Fighting for Freedom

Colleen McGrath, Jami Wray and Kevin Wray raised awareness and funds to support the abolition of human trafficking at a Northland Church fundraiser.
Colleen McGrath, Jami Wray and Kevin Wray raised awareness and funds to support the abolition of human trafficking at a Northland Church fundraiser.

In 1863 when President Abraham Lincoln signed the Emancipation Proclamation, slavery ended, right? Not exactly. More than 150 years later, slavery still exists. It’s a different monster now, though, and one that goes largely undetected.

Some call it modern-day slavery or human trafficking. According to the U.S. Department of State, it is the second largest criminal industry in the world, and the fastest growing. Sadly, each year more than 2.5 million Americans are victims of human trafficking. And it’s happening right here in Central Florida.

Fortunately, there are locals who are taking a stand against it. Meet Tomas Lares and Jami Wray. They are modern-day abolitionists.

Lares founded Florida Abolitionist, a non-governmental organization established to campaign against modern-day slavery. His approach is a focused strategy to educate, equip and empower the faith community.

“I have been inspired because of those who have gone before us,” says Lares. “Individuals such as William Wilberforce, who was instrumental in abolishing the trans-Atlantic slave trade in the British empire. Also, Harriett Tubman and Frederick Douglass whose faith guided and gave them the strength to see the Emancipation Proclamation and the 13th Amendment.”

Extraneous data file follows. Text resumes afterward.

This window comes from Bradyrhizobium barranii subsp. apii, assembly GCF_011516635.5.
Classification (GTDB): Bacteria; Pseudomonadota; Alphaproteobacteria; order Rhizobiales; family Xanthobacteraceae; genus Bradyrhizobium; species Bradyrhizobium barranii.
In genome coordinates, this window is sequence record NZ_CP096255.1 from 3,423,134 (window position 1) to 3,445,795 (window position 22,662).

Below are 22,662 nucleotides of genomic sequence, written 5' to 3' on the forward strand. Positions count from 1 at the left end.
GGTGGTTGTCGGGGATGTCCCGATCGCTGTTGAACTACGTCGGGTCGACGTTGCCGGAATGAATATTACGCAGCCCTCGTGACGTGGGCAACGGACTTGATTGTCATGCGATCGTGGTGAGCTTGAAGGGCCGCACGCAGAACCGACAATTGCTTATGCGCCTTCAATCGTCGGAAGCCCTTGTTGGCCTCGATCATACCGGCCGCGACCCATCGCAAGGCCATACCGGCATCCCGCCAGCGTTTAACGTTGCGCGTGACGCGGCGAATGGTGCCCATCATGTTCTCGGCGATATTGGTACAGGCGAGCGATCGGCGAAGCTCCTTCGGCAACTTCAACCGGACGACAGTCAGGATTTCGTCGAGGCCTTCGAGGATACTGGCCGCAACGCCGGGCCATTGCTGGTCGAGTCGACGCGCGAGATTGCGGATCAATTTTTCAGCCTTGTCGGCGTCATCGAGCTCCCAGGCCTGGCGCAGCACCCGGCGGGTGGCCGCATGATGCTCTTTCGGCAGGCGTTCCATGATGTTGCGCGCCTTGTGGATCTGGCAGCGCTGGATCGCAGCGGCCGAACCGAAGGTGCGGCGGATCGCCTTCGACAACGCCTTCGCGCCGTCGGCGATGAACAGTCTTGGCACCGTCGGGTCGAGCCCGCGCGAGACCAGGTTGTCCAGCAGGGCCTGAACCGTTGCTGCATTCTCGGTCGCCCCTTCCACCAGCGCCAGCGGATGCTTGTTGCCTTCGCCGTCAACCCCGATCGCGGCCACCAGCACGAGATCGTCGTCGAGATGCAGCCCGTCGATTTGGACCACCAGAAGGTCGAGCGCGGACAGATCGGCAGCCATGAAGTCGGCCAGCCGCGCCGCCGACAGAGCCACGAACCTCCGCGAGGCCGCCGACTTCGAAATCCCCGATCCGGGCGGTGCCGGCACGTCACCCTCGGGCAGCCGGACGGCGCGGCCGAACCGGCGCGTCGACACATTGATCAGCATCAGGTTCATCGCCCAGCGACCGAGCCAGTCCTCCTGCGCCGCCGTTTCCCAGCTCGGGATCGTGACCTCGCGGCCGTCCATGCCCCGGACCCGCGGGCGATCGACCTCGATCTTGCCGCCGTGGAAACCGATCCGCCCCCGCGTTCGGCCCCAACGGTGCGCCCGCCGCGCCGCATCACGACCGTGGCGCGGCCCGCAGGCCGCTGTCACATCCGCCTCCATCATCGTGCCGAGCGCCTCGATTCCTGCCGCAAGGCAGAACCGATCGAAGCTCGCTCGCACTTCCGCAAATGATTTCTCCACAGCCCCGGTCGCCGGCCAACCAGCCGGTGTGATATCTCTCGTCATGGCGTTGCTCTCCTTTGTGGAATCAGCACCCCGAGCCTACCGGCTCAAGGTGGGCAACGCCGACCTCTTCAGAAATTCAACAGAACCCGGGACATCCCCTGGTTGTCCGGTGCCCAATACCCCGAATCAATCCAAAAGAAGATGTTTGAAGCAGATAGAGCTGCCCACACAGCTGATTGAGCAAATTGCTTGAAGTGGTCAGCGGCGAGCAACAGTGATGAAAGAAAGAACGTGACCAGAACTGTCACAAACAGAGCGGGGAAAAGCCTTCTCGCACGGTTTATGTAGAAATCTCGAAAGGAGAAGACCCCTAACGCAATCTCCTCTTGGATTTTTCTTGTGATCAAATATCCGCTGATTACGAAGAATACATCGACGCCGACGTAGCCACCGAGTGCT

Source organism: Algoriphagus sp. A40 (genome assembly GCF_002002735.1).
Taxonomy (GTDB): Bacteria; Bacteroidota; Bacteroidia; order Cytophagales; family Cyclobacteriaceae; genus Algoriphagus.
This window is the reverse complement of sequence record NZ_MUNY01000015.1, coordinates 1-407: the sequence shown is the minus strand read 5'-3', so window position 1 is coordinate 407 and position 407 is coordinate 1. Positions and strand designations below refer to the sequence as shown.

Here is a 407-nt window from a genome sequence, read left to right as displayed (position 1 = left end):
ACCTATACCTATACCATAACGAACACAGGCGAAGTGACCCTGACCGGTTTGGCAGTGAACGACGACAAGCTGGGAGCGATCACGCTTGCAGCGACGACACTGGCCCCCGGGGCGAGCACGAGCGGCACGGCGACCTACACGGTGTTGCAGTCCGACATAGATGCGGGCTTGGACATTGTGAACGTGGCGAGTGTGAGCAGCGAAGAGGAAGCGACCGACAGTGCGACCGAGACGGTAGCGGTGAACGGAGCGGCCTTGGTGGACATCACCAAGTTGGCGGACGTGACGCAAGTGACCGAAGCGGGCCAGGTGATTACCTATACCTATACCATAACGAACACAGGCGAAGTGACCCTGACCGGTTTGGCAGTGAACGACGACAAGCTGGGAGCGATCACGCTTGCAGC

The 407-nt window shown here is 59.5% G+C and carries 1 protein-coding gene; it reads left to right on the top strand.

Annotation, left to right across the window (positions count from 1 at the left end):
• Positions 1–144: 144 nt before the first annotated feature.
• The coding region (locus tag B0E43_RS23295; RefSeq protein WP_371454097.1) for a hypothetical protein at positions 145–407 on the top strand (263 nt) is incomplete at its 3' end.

Wray was inspired to become involved a few years ago when she read “Half the Sky” by Sheryl WuDunn and Nicholas Kristof. “The book opened my eyes to horrific things that were happening right under our noses, not just in other countries but right here in our own back yards,” Wray says.

She decided to take action. Last year, Wray and her husband started attending Human Trafficking Task Force meetings at Northland, a church in Longwood.

“When people think of Central Florida, they tend to think of Disney, Universal, SeaWorld, and all of our other parks and entertainment, not human trafficking,” Wray says. “In reality, human trafficking is a serious issue throughout Florida, with the I-4 corridor as a main throughway traffickers use to transport their victims back and forth from Orlando to Tampa.”

Wray says there are many forms of human trafficking beyond sex trafficking, including domestic servants, agriculture and farming, restaurants and hospitality, and peddling and begging rings. Businesses like nail salons and massage parlors have even been involved with trafficking workers through its doors.

“You can only use a drug once, but you can use a person over and over, so people who used to sell drugs are starting to turn to human trafficking because it’s more profitable and harder for law enforcement to detect,” says Wray.

This begs the question. How do you even go about tackling a problem this complex? The first step is awareness. That’s why Florida Abolitionist and other local organizations host a free Human Trafficking Awareness Day every January. And prayer also plays an equally important role. “For me, my faith is my motivation of why every human being has value, dignity and importance in this life,” Lares says.

At the end of the day, does Wray feel like she’s making any headway? “Yes, slowly but surely,” she says. “This is a horrific injustice that must end, and it won’t happen unless people get involved.”


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Written by Bill Heneghan

Bill is an author, investor and serial entrepreneur.